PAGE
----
Brain sprains in “e-sports”?

ARE E-SPORTS a real sport? Some say yes (Shutterstock).

Over the years, we have expanded the category of what we classify as sports. The traditional lineup of football, basketball, baseball, etc. has been joined by cheerleading, snowboarding, beach volleyball and – more than likely – flag football.

Regardless of whatever reservations one might have about a “sport” that sometimes involves chanting and forming a human pyramid, it’s clear that all of them require some level of physical exercise and effort.

But the newest “sport” generally calls for none of that and has created a growing controversy over alleged mental damage comparable to concussion injuries from football.

Collectively, the term is “esports” (or e-sports) which boils down to playing electronic games as teams and competing against squads from other colleges and high schools, and there are even professional “cybersports” leagues and tournaments, all of which are played sitting down (perhaps supplemented by a six-pack of Red Bull).

There are several controversies swirling around esports. Male-dominated, there have been accusations of sexual harassment and misogyny. Long sessions sitting and staring at a screen can lead to back problems, eye strain, joint pain and general declines in physical fitness and increases in psychological strain. 

Setting aside the issue of competitive esports, prolonged viewing of a computer screen among youngsters can introduce issues of cyberbullying, a lack of socialization skills, addiction, distraction from studying, and more.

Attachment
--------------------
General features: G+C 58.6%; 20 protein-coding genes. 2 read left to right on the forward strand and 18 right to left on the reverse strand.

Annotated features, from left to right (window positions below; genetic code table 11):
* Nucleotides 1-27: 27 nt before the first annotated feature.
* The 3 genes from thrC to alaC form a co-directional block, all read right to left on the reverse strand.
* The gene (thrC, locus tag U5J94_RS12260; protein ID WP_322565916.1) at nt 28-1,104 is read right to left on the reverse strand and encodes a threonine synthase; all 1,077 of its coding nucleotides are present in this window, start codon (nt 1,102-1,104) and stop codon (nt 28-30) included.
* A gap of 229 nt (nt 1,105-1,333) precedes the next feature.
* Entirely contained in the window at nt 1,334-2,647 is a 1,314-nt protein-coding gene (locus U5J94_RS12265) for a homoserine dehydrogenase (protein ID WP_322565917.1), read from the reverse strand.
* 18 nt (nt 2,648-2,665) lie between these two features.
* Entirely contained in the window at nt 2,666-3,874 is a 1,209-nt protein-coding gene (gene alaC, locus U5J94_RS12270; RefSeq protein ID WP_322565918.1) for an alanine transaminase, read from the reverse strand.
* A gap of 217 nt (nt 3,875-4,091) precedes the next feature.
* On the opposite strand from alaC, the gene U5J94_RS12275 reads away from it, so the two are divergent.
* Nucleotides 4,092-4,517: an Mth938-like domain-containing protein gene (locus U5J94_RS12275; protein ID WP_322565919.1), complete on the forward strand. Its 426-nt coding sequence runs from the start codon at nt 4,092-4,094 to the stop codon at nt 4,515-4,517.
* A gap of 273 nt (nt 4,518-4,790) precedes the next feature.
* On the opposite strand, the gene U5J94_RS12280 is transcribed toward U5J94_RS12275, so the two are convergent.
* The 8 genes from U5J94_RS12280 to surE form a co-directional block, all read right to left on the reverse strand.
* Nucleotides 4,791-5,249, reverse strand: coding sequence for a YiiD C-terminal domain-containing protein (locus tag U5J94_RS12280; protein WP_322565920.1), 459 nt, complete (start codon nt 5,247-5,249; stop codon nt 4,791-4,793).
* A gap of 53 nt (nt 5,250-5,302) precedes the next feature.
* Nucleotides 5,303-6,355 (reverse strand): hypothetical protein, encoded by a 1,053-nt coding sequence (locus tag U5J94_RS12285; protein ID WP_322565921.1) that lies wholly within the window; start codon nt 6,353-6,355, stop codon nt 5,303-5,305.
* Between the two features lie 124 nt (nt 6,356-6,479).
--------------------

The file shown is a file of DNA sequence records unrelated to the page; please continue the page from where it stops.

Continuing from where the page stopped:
Now, some of these concerns are echoes of complaints made about television in the Fifties and Sixties that now appear to have been  overblown. But back then the TV was typically limited to one set per home and kids could not monopolize the tube. A typical middle class home today has at least one – probably more – desktop personal computer and numerous iPads, smartphones, etc.

It should be remembered that virtually all sports carry a downside. Contact sports lead to concussions and broken bones. Speed sports can mean pulled muscles and foot and leg injuries. Flag football won’t have tackling or blocking, but you can bet it will have its fair share of “incidental” collisions and hard landings.

Esports do not involve any of that, but neither does chess, considered the premium cerebral contest. I suppose if chess had as many fervent all-night players in teen years as “Call of Duty” or “Overwatch,” there might be similar concerns about that “sport.”

Probably the march of electronic team contests is inevitable and that high schools will bow to the inevitable. It’s sort of ironic that so much of the controversy swirls around making a high school student use his or her mind too much.

Jim Tortolano has been known to play “Civilization” until the wee hours, subsisting on Cheez-Its and Mountain Dew.

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